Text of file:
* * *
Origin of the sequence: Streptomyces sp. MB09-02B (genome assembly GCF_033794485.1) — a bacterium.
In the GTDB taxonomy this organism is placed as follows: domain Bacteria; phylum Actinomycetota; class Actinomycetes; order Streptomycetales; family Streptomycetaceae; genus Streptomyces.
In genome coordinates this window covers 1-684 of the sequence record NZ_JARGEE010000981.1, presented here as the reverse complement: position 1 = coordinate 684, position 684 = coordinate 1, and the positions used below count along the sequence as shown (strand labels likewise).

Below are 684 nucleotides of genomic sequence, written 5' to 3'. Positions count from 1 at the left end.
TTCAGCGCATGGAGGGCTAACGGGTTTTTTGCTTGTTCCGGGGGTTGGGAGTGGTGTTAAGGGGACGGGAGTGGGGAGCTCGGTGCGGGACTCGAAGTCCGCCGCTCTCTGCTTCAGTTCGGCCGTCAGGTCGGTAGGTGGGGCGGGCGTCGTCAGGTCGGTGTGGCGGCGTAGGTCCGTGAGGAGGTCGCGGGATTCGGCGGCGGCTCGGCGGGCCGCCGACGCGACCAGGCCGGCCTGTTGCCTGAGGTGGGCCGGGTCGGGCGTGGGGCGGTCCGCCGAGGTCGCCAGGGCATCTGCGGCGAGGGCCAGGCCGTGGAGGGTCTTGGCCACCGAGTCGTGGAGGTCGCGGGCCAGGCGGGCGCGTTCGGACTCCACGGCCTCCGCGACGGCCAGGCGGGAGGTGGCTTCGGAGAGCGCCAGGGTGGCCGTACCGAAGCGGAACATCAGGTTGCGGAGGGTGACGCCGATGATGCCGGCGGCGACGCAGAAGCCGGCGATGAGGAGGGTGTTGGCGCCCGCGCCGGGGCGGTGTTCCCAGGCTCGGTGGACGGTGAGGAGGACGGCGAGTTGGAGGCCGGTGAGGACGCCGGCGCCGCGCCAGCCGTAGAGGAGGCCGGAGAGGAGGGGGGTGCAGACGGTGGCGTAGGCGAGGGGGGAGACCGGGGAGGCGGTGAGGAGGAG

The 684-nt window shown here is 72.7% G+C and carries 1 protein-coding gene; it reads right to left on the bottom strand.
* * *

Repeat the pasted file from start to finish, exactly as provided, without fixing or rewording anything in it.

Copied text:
Origin of the sequence: Streptomyces sp. MB09-02B (genome assembly GCF_033794485.1) — a bacterium.
In the GTDB taxonomy this organism is placed as follows: domain Bacteria; phylum Actinomycetota; class Actinomycetes; order Streptomycetales; family Streptomycetaceae; genus Streptomyces.
In genome coordinates this window covers 1-684 of the sequence record NZ_JARGEE010000981.1, presented here as the reverse complement: position 1 = coordinate 684, position 684 = coordinate 1, and the positions used below count along the sequence as shown (strand labels likewise).

Below are 684 nucleotides of genomic sequence, written 5' to 3'. Positions count from 1 at the left end.
TTCAGCGCATGGAGGGCTAACGGGTTTTTTGCTTGTTCCGGGGGTTGGGAGTGGTGTTAAGGGGACGGGAGTGGGGAGCTCGGTGCGGGACTCGAAGTCCGCCGCTCTCTGCTTCAGTTCGGCCGTCAGGTCGGTAGGTGGGGCGGGCGTCGTCAGGTCGGTGTGGCGGCGTAGGTCCGTGAGGAGGTCGCGGGATTCGGCGGCGGCTCGGCGGGCCGCCGACGCGACCAGGCCGGCCTGTTGCCTGAGGTGGGCCGGGTCGGGCGTGGGGCGGTCCGCCGAGGTCGCCAGGGCATCTGCGGCGAGGGCCAGGCCGTGGAGGGTCTTGGCCACCGAGTCGTGGAGGTCGCGGGCCAGGCGGGCGCGTTCGGACTCCACGGCCTCCGCGACGGCCAGGCGGGAGGTGGCTTCGGAGAGCGCCAGGGTGGCCGTACCGAAGCGGAACATCAGGTTGCGGAGGGTGACGCCGATGATGCCGGCGGCGACGCAGAAGCCGGCGATGAGGAGGGTGTTGGCGCCCGCGCCGGGGCGGTGTTCCCAGGCTCGGTGGACGGTGAGGAGGACGGCGAGTTGGAGGCCGGTGAGGACGCCGGCGCCGCGCCAGCCGTAGAGGAGGCCGGAGAGGAGGGGGGTGCAGACGGTGGCGTAGGCGAGGGGGGAGACCGGGGAGGCGGTGAGGAGGAG

The 684-nt window shown here is 72.7% G+C and carries 1 protein-coding gene; it reads right to left on the bottom strand.